Marker Logo HMdb.org THE HISTORICAL
MARKER DATABASE
“Bite-Size Bits of Local, National, and Global History”
“Bite-Size Bits of Local, National, and Global History”
Castries, Saint Lucia — Caribbean Region (Lesser Antilles)
 

Inniskilling Fusiliers: 27th (Inniskilling) Regiment of Foot

 
 
Inniskilling Fusiliers: 27th (Inniskilling) Regiment of Foot Marker image. Click for full size.
By J. Makali Bruton, April 28, 2015
1. Inniskilling Fusiliers: 27th (Inniskilling) Regiment of Foot Marker
Inscription. In 1688 the inhabitants of Enniskillen in Co Fermanagh, Ireland took up arms in defense of their town against the threat of occupation by the forces of James II. The troops so raised, The Inniskillingers, Foot and Dragoons, made repeated expeditions into the surrounding district to seek out and destroy the enemy. So successful was this force it was incorporated into the army of William III, in which the Foot became “The Inniskilling Regiment”.

In 1751 the system of numbering Regiments was introduced. The Inniskillings became the “Twenty-seventh Regiment”, but were, however referred to as the “Twenty-seventh Inniskillings”. The first time the Inniskilling Regiment fought in Saint Lucia was in 1778. The regiment won battle honours in that engagement. The island was later returned to France.

In 1796 a large expedition sailed from England to recapture the island. The army was led by General Abercrombie. Successful landings were made on the island and the main French fortress on Morne Fortuné was besieged. The 27th Foot and light artillery (Inniskilling Regiment) had fought their way across the Morne ridge to attack from the rear. They captured the Redoubt first then stormed the main fort, a very different approach under the leadership of Brigadier General John Moore.

The French
Wide view of the Inniskilling Fusiliers: 27th (Inniskilling) Regiment of Foot Marker image. Click for full size.
By J. Makali Bruton, April 28, 2015
2. Wide view of the Inniskilling Fusiliers: 27th (Inniskilling) Regiment of Foot Marker
performed well against the onslaught of the British with the help of two thousand veteran French soldiers consisting of freed slave soldiers, local republicans and republicans from Guadeloupe. They staved off the British for one month before they were forced to surrender the Morne Fortune Citadel.
On May 26th 1796 2,000 black French soldiers and about 100 white defenders were given the honours of war. They were allowed to march out of the fort with their drums beating and flags flying, before laying down their arms. The defenders had requested that they lay down their arms to the 27th Inniskilling Regiment, who had been their main adversaries. They were marched to Vigie, placed on transport vessels and sent to England as prisoners of war.

General Abercrombie attributed the successful outcome of that siege in no small part to the bravery of the 27th Inniskillings. He therefore gave the regiment two significant honours. The defeated soldiers laid down their arms before the ranks of the 27th Inniskilling Regiment and, in addition, Abercrombie granted the regiment the unique honour of having its Colours flown from the flagstaff of the fortress for an hour before the Union flag was raised, a distinction accorded to no other Regiment before or since. This was the second time the Regiment received Battle honours in Saint Lucia.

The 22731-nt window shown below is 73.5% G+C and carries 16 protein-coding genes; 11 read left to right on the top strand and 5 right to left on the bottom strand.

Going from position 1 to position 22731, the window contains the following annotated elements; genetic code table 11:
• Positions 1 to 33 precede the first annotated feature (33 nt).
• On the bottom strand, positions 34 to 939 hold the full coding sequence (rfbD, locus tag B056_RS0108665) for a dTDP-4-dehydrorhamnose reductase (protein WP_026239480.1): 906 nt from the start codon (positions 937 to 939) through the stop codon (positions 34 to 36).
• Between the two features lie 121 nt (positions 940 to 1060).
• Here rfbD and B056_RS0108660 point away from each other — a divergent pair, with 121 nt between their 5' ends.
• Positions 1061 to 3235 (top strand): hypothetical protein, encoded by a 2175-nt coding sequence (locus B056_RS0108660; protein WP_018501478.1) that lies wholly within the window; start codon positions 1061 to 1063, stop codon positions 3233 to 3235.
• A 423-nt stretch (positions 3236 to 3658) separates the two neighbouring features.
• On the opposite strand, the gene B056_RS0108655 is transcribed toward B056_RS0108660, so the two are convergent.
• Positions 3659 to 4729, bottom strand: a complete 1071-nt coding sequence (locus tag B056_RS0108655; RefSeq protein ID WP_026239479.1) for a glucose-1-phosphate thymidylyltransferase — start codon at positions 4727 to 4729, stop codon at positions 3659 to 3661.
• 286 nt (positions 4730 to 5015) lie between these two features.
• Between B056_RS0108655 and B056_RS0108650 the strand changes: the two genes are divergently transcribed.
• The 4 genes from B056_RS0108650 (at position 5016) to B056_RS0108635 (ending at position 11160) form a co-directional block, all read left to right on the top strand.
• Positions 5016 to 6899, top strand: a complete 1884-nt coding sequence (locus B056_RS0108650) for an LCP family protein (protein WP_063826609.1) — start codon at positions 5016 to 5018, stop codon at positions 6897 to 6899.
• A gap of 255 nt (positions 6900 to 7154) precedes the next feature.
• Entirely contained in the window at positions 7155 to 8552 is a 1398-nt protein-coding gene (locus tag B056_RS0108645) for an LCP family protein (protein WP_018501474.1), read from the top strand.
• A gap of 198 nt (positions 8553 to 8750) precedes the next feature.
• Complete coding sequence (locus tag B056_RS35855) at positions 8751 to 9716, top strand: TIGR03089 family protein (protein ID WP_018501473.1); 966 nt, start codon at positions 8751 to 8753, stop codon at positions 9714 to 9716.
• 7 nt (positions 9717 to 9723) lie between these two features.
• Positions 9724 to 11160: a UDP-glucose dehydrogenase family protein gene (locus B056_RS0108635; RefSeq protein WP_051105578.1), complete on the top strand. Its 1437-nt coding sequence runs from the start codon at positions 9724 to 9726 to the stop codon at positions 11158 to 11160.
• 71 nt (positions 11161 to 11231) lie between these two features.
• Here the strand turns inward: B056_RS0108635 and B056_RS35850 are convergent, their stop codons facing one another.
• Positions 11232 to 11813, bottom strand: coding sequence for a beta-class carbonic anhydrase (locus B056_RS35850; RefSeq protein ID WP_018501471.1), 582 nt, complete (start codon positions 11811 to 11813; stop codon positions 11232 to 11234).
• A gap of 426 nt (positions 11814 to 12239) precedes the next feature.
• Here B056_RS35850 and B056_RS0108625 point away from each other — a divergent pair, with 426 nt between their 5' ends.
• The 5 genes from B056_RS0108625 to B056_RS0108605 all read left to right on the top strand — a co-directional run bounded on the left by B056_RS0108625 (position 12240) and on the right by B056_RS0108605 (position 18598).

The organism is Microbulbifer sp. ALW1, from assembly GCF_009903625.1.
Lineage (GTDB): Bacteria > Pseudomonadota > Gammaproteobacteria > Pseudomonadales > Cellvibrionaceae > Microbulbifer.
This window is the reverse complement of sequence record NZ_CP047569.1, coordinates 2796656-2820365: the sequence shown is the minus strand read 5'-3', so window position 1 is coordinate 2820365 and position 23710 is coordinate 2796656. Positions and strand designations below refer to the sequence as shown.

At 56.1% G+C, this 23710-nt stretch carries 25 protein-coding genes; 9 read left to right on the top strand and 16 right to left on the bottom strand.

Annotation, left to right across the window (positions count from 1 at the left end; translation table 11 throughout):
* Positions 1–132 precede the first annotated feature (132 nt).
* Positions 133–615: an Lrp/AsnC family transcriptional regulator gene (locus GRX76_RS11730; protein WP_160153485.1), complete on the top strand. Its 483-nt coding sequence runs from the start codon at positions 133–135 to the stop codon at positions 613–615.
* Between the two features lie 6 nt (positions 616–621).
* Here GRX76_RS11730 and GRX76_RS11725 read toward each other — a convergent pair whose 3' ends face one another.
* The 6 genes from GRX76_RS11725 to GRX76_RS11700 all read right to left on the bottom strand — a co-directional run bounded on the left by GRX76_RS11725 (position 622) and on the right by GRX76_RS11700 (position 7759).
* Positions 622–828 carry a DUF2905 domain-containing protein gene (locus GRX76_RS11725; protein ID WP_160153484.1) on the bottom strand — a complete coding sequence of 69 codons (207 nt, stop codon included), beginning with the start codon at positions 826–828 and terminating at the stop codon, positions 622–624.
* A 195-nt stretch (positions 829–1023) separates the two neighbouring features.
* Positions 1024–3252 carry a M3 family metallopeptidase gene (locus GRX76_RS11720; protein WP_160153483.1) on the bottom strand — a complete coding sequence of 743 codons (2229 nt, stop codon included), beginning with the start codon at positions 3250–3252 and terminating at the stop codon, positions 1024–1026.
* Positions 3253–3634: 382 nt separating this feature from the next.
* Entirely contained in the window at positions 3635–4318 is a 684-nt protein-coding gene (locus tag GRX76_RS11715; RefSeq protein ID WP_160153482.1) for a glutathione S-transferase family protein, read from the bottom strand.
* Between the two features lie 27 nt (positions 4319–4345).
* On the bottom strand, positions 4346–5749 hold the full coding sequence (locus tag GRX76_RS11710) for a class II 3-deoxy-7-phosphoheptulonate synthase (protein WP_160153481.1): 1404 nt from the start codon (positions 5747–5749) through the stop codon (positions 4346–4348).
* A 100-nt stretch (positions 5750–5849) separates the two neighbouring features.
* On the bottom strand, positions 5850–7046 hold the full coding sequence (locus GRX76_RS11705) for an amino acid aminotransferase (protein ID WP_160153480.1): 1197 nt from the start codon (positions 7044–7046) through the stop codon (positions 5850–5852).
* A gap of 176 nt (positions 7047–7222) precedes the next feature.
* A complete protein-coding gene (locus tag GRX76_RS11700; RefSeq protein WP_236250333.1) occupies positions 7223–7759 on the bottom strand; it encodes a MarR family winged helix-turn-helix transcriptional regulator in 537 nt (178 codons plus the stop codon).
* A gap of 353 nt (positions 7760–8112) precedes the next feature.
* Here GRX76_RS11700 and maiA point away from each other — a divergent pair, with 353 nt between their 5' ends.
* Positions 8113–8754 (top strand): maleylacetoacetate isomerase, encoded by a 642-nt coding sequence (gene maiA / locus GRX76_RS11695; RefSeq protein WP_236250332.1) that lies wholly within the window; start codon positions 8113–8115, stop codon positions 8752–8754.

Inniskilling Monument
The
Outbuildings of Morne Fortune/Fort Charlotte with a view of Castries image. Click for full size.
By J. Makali Bruton, April 28, 2015
3. Outbuildings of Morne Fortune/Fort Charlotte with a view of Castries
Inniskilling monument was erected at the eastern end of Fort Charlotte and unveiled on August 31st 1932 by Capt. C.H. Knox-Little, R.N. of the H.M.S. “DANAE” in memory of the 27th Foot Royal Inniskilling Fusiliers for their gallant capture of Morne Fortune on May 24th 1796. The monument was erected on the site known as White’s Redoubt, on which Shipley’s battery was also built.

It was constructed in 1782 after Lieutenant Charles Shipley, a military engineer and surveyor submitted his report on Morne Fortune. Shipley was promoted to lieutenant and sub-engineer and served in the Leeward Islands from 1780 to 1783 working on government fortifications. The stonework of the battery.

[Caption] The Capture of Morne Fortune 1796 [Not credited but by contemporary South African artist Jason Askew, The Inniskillings Museum.]
 
Erected by Saint Lucia National Trust.
 
Location. 13° 59.779′ N, 60° 59.581′ W. Marker is in Castries, Castries. Touch for map.
 
Other nearby markers. At least 8 other markers are within 11 kilometers of this marker, measured as the crow flies. 27th Inniskilling Regiment (here, next to this marker); William Arthur Lewis (about 150 meters away, measured in a direct line); Government House Saint Lucia (approx. 1.1 kilometers away); Sir William Arthur Lewis (approx. 1.4 kilometers away); World Wars Memorial (approx. 1.4 kilometers away); Hon. Derek Alton Walcott (approx. 1.4 kilometers away); Sir George Frederick Lawrence Charles (approx. 2.7 kilometers away); Carib Caves (approx. 10.9 kilometers away in Gros Islet). Touch for a list and map of all markers in Castries.
 
Categories. Colonial EraForts, Castles
 
 
Credits. This page was last revised on June 16, 2016. This page originally submitted on May 4, 2015, by J. Makali Bruton of Querétaro, Mexico. This page has been viewed 477 times since then and 32 times this year. Photos:   1, 2, 3. submitted on May 4, 2015, by J. Makali Bruton of Querétaro, Mexico. • Andrew Ruppenstein was the editor who published this page.
Paid Advertisement